- My best to you,
- Best wishes,
- All the best,
- Best regards,
- Hope this helps,
- Yours sincerely,
- With gratitude,
- With appreciation,
- Many thanks,
- Thanks so much,
- Warm regards,
- Warmest regards,
Closing Statements to Avoid
Avoid abbreviations, emoticons, or symbols when closing your formal email. Use words with neutral emotional attachment.
Some closings are only appropriate for an informal email, while endings such as “Yours truly” may seem outdated. Here is a list of what to avoid:
- Be well,
- Lots of love,
- See you,
- Sent from my desktop,
- Very truly yours,
- Take care,
- Yours truly,
- This email is off-record unless stated otherwise.
Other Professional Approaches
Some closings are only appropriate when you are continuing an email thread, or you already know your recipients. Such closings include:
- Using your name only.
- Using your initials.
Similarly, some conditional closings depend on the nature of the email. These include:
Use a lengthy disclaimer if you are expressing a personal opinion or suggestion that is not the norm on how you conduct business in your organization.
- Please consider the environment before printing this e-mail.
Though old fashioned, it serves as a reminder that your organization cares about the environment and is making a small contribution towards preserving it by reminding the recipient about unnecessary printing.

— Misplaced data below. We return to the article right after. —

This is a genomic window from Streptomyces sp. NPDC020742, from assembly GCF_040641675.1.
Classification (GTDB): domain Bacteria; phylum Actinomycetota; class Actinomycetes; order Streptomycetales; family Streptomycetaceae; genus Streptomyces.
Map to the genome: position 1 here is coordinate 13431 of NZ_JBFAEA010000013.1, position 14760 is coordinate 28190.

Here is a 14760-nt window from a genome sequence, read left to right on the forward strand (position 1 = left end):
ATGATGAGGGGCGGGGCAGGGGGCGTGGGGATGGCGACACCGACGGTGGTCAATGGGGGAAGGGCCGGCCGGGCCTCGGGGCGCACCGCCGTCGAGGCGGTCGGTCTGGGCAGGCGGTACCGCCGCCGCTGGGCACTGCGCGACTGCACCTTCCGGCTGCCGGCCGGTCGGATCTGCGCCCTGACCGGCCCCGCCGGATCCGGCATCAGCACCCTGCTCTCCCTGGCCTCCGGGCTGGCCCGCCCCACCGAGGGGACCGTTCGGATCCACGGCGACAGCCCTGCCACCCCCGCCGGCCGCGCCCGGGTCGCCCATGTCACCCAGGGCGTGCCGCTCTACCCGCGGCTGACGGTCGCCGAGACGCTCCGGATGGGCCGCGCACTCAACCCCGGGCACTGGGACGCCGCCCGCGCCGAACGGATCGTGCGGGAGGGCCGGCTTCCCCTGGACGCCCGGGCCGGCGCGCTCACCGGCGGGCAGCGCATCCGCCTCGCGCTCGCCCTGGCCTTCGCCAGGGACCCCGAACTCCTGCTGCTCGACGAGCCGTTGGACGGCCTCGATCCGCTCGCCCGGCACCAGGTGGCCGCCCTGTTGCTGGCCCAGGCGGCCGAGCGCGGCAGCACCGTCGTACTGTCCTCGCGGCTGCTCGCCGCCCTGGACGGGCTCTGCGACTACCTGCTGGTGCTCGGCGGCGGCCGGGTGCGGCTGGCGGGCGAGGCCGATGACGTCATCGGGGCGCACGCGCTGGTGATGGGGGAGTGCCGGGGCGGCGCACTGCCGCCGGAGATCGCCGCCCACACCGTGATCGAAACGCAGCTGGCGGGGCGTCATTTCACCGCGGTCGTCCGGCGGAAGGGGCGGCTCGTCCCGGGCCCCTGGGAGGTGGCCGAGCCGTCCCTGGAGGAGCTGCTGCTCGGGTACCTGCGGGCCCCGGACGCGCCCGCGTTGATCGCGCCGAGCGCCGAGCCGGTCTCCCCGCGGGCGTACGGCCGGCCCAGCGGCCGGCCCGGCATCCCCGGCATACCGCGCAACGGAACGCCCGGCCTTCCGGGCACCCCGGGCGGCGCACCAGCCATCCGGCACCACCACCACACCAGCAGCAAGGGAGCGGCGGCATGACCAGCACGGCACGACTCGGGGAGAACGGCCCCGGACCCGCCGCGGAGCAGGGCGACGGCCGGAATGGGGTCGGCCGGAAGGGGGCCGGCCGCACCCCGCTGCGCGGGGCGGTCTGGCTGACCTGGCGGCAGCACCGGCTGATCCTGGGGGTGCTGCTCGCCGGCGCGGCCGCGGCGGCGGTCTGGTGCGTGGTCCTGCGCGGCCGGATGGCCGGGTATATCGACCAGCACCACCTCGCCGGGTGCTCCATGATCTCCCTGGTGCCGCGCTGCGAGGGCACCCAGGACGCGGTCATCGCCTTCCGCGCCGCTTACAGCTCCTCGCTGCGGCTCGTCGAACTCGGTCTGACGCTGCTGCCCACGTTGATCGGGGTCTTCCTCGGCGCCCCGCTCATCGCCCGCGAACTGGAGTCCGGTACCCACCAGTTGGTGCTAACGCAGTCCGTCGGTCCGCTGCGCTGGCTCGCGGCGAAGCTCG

- Sent from my Smartphone
This one is a bit tricky. Whereas the original intention was to excuse yourself from any typos that may be in the email as a result of using a phone instead of a desktop, this closing can come across as a way of bragging about your latest phone model or as an excuse for being lazy.
- Looking forward to hearing from you.
This one works best when you are anticipating a specific response within a particular time frame. Otherwise, it can look pushy if used out of context.
- Keep up the great work
This closing shows appreciation for a job well done. It works best when used by someone in authority to another in a lower rank.
Other Tips on How to End a Formal Email
Add the name of your recipient to your closing. For example, you may write, “Thank you, Albert.”
If your organization has preset email signatures that you must use, ensure your closing matches the font style of this email signature.
If the graphics on the email signature are too artistic, you may want to repeat your name as it appears in the email signature, but using the same font as the email body.
Finally, never put a period after writing your name on an email closing.
How often do you use electronic mail to communicate formally – either internally or to your clients? Compare this with the number of business-related hard copy letters or phone calls you make.
The point is, we live in a digital era where the number of regular emails is ten, if not a thousand times more than written papers or verbal communication. If you understand how to end a formal email like a pro, you will always be a step ahead.
Use the tips we’ve discussed above to perfect the art of professional email correspondence composition.
You may also want to refer to this article on how to apologize in an email professionally.